Airway responsiveness was increased in ob/ob compared with wild-type mice, even in the absence of O3 exposure (Fig. 1). An association between increased body mass index and onset of AHR has also been observed in a longitudinal study of aging in humans (26). Breathing at low lung volume has been shown to augment airway responsiveness both in animals and in humans (12). The ob/ob mice do breathe at lower lung volumes than wild-type mice (49), but, in our study, lung volume was fixed by opening the chest wall and applying a standard amount of positive end-expiratory pressure. Furthermore, the lower lung volume of ob/ob mice is the result of a smaller lung. It is not clear that small lungs per se should lead to AHR, although immature animals usually have AHR compared with adults. In both obese humans (24, 35, 56) and obese mice (19, 55), there is chronic systemic inflammation, even in the absence of any overt inflammatory insult. Although we did not note any differences in BAL cytokines in the ob/ob compared with wild-type air-exposed mice (Fig. 2), it is possible that differences existed but were below the limit of detection of the assays used. The relationship between airway inflammation and AHR is quite complex, and it is clear that AHR can occur in the absence of airway inflammation (6), particularly under conditions that promote airway remodeling (6, 10). However, multiple stimuli that promote airway inflammation also promote AHR (6), and it is possible that the AHR observed in the air-exposed ob/ob mice may be the result of low-grade inflammation.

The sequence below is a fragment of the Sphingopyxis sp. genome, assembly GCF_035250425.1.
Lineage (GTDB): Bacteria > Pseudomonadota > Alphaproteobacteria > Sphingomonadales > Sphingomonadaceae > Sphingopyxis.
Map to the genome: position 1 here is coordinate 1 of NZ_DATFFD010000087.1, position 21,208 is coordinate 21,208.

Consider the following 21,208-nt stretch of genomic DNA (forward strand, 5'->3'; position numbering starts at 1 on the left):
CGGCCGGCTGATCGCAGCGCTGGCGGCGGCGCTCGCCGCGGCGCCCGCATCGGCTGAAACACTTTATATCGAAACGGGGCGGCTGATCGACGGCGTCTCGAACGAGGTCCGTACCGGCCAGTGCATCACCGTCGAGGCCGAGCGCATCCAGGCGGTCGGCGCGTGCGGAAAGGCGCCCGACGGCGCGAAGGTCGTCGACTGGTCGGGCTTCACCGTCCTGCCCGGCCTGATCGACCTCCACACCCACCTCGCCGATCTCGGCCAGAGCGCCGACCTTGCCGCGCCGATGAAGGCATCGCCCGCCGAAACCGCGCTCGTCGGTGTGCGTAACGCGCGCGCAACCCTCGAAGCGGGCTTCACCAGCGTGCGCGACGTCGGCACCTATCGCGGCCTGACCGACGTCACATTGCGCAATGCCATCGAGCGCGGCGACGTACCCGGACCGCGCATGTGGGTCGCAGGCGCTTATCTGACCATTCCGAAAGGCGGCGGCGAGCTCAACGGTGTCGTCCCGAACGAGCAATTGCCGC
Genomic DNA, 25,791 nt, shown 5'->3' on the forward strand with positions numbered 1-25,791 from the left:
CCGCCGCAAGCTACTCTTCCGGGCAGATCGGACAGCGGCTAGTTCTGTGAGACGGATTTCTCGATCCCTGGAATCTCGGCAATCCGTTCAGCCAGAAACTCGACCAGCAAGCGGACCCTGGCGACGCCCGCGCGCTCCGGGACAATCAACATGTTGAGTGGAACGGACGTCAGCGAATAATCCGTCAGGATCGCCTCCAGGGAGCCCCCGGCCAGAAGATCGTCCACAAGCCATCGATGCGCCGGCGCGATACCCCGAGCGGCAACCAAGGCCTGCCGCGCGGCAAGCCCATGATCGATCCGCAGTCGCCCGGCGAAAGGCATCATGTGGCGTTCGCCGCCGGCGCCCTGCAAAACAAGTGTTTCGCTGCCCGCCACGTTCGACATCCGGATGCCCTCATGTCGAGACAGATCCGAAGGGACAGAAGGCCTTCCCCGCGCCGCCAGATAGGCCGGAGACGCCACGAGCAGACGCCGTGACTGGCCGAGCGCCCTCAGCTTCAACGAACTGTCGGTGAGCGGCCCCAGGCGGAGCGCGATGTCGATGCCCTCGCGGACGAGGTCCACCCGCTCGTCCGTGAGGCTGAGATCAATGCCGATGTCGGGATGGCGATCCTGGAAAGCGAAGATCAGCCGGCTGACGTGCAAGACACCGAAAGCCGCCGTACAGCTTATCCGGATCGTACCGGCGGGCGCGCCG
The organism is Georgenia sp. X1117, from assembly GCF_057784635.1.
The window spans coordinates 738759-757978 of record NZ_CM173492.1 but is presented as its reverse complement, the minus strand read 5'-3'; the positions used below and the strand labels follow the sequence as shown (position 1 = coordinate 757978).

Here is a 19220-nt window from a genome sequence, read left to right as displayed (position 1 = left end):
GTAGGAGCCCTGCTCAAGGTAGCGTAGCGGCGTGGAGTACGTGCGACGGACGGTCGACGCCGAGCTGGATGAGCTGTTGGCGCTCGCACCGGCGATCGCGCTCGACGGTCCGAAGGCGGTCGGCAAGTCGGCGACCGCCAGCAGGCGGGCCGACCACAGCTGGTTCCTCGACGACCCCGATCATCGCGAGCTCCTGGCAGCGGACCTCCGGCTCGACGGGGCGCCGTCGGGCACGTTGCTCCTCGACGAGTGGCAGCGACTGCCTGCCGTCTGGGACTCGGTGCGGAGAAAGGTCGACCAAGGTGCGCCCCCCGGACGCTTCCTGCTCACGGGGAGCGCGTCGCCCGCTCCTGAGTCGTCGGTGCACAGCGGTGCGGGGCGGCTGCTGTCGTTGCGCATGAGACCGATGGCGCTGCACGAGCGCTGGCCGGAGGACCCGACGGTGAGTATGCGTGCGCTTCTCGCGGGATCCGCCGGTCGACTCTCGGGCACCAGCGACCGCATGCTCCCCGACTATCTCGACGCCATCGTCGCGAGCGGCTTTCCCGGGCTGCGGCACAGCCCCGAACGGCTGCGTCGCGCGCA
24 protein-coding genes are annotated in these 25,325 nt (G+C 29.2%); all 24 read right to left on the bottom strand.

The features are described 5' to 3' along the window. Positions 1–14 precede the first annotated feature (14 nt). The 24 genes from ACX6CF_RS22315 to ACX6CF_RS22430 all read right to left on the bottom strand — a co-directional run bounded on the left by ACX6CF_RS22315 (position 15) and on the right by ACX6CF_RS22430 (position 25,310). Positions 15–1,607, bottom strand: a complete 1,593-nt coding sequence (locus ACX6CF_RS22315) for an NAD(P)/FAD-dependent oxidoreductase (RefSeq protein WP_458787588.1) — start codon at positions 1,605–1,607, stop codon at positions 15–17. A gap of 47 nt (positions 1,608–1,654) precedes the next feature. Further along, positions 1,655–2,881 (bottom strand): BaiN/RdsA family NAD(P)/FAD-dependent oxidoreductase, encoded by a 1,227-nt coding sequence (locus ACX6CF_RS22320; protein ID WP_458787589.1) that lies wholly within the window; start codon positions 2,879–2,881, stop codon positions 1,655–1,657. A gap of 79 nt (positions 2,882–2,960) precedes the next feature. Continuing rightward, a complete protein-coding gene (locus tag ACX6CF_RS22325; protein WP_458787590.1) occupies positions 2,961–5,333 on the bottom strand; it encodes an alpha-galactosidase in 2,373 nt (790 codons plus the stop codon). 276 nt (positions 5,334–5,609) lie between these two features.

It is unlikely that differences in tidal stretching of airway smooth muscle account for the difference in baseline airway responsiveness between the air-exposed ob/ob and the wild-type mice. Fredberg et al. (15) have shown that the periodic strains on airway smooth muscle imposed by tidal lung inflations reduce the muscle's ability to shorten. The amount of tidal stretching of airway smooth muscle depends on the Vt in relation to the size of the lungs. We used identical Vt values during measurements of pulmonary mechanics for the ob/ob and wild-type mice based on the observation that their spontaneous Vt values were not different. However, the obese mice had smaller lungs. Hence, when normalized for the size of their lungs, Vt values were actually greater in the obese mice, implying greater tidal smooth muscle stretching, which should have resulted in reduced, not increased, airway responsiveness, as observed. Nevertheless, obese humans do breath with smaller Vt values (42), and reduced tidal stretching of airway smooth muscle could play a role in the increased airway responsiveness observed in obese humans (26).